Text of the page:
Significant relationship between preoperative serum concentration of anti-heat shock protein 70 antibody and postoperative morbidity in patients with esophageal cancer
Background: Heat shock protein 70 is a molecular chaperone important in host responses to stress, including infection, injury, oxidative damage, hypoxia, and thermal stress. This study analyzed the correlation between preoperative serum concentrations of anti-HPS70 antibody and postoperative morbidity in patients with esophageal cancer.
Materials and methods: Serum samples were obtained preoperatively from 50 esophageal carcinoma patients (46 men and 4 women) who underwent potentially curative surgery without preoperative therapy. Serum anti-HSP70 antibody concentrations were measured by enzyme-linked immunosorbent assays.
Results: The mean concentration of anti-HSP70 antibody was 187.0 μg/mL. When patients were dichotomized relative to this cutoff, we observed no significant relationships between perioperative inflammatory markers (maximum body temperature, white blood cell count and C-reactive protein concentration) and anti-HSP70 antibody concentration. The incidence of postoperative complications was significantly lower in patients with anti-HSP ≥ 187.0 μg/mL than < 187.0 μg/mL (p = 0.0336).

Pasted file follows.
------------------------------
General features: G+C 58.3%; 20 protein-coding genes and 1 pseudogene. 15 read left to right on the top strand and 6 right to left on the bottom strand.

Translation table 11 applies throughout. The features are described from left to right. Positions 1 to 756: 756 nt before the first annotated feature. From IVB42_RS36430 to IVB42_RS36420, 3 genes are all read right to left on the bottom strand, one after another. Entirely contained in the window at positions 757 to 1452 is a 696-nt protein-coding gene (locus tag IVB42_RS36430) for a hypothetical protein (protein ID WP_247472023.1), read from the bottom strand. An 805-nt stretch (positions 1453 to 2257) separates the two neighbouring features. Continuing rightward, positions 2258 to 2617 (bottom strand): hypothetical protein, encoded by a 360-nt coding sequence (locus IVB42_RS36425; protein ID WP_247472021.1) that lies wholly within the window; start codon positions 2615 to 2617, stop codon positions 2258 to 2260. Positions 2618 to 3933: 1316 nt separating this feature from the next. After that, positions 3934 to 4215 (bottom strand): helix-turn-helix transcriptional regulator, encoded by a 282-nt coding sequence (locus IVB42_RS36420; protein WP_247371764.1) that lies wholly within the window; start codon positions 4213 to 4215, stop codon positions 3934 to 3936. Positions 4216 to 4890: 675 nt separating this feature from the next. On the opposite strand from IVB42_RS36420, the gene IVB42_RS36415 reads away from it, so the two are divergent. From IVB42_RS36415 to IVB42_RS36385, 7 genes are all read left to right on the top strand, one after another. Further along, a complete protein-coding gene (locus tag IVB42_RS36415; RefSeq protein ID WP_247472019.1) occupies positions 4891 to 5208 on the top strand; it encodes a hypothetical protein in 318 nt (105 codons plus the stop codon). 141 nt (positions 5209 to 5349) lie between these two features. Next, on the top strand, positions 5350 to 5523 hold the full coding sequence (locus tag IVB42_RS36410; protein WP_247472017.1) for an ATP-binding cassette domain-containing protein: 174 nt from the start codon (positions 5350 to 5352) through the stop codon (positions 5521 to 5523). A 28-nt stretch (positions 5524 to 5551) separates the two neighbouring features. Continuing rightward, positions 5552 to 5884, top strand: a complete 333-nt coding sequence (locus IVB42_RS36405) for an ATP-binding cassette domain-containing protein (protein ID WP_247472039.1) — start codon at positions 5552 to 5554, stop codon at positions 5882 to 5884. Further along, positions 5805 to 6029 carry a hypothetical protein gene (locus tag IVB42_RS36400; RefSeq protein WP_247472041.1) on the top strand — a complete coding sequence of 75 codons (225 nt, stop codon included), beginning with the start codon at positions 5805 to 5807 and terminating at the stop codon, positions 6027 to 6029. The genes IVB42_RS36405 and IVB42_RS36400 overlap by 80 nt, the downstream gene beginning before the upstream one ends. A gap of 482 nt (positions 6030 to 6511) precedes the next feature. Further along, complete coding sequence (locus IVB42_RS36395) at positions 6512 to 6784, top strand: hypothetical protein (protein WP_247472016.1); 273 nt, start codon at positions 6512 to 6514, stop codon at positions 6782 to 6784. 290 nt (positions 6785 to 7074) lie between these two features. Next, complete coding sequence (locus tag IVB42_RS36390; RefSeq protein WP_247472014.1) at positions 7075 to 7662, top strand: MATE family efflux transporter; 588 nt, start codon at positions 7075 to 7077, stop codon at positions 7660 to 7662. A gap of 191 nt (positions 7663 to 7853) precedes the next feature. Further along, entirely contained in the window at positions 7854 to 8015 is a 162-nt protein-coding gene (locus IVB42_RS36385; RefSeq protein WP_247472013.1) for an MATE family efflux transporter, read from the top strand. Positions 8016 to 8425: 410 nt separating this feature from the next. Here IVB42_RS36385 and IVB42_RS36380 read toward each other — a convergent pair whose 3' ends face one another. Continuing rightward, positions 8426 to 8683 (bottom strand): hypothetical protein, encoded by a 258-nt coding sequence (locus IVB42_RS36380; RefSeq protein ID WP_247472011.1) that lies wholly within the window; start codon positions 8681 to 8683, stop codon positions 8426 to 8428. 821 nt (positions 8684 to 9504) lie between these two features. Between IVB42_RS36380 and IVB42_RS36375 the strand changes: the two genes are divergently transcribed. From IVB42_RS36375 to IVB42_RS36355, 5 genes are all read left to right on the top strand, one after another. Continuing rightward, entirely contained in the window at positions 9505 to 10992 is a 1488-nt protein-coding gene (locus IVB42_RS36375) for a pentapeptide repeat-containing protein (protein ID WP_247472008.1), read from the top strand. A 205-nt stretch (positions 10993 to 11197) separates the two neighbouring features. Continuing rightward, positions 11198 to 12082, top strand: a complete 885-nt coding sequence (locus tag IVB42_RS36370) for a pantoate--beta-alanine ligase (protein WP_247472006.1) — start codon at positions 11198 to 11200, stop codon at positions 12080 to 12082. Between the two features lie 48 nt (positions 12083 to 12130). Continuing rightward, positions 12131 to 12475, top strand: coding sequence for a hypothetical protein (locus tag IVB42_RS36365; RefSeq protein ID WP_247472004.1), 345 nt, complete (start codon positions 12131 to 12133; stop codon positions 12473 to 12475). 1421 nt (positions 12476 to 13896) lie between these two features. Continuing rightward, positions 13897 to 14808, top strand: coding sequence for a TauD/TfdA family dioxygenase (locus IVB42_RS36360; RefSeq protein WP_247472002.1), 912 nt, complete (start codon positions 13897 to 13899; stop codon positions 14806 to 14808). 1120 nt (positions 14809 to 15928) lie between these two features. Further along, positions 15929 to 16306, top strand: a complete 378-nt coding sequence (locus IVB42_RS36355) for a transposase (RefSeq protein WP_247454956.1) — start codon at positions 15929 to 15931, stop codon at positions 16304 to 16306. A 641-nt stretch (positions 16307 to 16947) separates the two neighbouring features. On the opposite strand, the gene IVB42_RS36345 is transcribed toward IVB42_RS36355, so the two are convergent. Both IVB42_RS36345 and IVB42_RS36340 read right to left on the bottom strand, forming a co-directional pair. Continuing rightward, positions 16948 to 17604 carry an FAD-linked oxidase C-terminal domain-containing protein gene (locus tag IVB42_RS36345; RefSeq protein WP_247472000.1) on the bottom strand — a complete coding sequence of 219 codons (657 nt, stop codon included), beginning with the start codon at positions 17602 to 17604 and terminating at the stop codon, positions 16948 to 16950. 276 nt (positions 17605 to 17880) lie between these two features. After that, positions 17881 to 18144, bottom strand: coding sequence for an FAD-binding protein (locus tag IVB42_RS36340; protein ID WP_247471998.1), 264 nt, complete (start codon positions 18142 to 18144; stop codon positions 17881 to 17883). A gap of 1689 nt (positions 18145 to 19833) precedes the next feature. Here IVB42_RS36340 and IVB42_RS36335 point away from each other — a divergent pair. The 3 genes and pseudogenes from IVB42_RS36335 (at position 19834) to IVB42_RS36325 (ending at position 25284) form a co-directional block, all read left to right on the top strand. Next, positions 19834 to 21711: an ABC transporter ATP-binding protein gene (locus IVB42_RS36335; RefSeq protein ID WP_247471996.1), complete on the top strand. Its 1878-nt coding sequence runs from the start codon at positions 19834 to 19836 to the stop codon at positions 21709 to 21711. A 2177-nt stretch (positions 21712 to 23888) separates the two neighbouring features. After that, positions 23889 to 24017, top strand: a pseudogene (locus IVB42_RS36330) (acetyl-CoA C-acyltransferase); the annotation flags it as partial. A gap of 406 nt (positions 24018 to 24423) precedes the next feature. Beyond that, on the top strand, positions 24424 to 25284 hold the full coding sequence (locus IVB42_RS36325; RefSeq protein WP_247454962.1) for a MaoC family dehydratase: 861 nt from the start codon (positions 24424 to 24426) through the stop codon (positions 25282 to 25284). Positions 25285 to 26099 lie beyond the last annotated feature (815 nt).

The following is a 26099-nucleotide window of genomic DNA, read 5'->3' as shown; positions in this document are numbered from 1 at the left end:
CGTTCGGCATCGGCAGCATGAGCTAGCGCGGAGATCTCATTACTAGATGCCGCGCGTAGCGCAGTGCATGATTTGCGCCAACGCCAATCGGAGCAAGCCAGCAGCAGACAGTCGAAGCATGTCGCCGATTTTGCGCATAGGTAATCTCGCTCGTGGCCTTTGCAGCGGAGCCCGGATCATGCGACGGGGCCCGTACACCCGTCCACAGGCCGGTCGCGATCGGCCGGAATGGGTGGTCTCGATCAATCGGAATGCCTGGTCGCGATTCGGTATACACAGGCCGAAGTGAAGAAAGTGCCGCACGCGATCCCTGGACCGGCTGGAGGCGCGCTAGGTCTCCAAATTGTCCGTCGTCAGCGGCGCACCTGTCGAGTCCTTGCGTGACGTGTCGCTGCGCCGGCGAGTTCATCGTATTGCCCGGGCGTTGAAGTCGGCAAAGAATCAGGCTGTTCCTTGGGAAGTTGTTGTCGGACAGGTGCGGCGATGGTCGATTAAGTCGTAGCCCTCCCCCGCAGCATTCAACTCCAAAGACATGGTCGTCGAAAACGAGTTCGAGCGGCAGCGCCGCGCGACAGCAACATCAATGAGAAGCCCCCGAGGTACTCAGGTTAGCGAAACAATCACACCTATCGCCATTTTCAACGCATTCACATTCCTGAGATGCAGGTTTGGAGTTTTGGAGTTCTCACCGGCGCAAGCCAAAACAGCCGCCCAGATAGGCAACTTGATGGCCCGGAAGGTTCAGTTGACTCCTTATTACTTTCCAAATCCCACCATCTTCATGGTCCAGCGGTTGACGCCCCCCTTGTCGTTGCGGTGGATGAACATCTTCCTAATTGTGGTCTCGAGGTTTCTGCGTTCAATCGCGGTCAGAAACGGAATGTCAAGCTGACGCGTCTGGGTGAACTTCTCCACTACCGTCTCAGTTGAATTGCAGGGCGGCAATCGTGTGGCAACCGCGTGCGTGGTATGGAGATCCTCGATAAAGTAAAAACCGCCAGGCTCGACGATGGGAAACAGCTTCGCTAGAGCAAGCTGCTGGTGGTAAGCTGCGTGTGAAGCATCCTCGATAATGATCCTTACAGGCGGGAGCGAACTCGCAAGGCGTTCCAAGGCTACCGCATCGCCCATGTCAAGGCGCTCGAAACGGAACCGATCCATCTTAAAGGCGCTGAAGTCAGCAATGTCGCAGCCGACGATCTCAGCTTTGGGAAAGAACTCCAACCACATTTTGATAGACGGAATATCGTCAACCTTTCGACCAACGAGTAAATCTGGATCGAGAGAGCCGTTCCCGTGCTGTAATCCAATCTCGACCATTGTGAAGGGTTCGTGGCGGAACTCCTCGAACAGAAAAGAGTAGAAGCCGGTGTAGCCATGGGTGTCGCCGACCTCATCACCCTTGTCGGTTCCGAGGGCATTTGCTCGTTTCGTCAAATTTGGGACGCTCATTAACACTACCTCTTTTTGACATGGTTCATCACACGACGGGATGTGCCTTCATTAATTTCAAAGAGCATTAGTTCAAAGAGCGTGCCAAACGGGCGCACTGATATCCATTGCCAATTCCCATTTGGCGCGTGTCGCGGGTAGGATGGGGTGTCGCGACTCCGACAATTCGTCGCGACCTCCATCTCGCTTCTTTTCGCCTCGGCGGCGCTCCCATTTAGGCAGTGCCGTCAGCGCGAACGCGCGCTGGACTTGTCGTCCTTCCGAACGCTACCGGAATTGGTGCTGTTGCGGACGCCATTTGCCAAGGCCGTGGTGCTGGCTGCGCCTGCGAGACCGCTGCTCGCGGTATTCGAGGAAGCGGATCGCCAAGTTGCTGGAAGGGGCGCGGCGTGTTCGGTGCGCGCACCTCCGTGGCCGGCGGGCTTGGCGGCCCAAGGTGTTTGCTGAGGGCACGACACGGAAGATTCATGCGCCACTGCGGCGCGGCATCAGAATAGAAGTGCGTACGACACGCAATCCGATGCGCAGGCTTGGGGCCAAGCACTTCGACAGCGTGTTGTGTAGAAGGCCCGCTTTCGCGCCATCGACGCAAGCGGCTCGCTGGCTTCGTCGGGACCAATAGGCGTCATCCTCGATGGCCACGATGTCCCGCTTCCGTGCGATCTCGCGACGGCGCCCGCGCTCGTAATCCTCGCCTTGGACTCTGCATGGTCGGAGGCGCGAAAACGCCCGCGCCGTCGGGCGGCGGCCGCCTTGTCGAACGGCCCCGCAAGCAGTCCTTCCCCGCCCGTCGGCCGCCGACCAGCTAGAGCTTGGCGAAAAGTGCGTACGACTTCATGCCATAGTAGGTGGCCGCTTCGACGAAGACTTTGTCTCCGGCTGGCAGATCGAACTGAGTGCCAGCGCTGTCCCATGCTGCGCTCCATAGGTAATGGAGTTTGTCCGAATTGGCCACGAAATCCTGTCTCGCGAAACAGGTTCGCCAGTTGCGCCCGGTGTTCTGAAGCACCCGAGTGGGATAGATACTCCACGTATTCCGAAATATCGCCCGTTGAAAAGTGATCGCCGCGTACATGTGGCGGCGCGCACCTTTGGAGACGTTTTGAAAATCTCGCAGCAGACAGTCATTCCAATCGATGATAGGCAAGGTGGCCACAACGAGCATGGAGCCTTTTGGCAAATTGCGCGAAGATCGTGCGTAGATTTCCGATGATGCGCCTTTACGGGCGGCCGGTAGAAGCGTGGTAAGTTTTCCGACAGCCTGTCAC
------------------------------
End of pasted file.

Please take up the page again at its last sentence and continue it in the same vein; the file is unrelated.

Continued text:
Conclusions: Preoperative serum concentration of anti-HSP70 antibody was significantly related to postoperative morbidities in patients with esophageal cancer.
M. Nakajima, H. Kato, M. Sakai, A. Sano, T. Miyazaki, M. Sohda, T. Inose, T. Yokobori, N. Tanaka, S. Suzuki, N. Masuda, M. Fukuchi, H. Kuwano, European Surgery 3/2015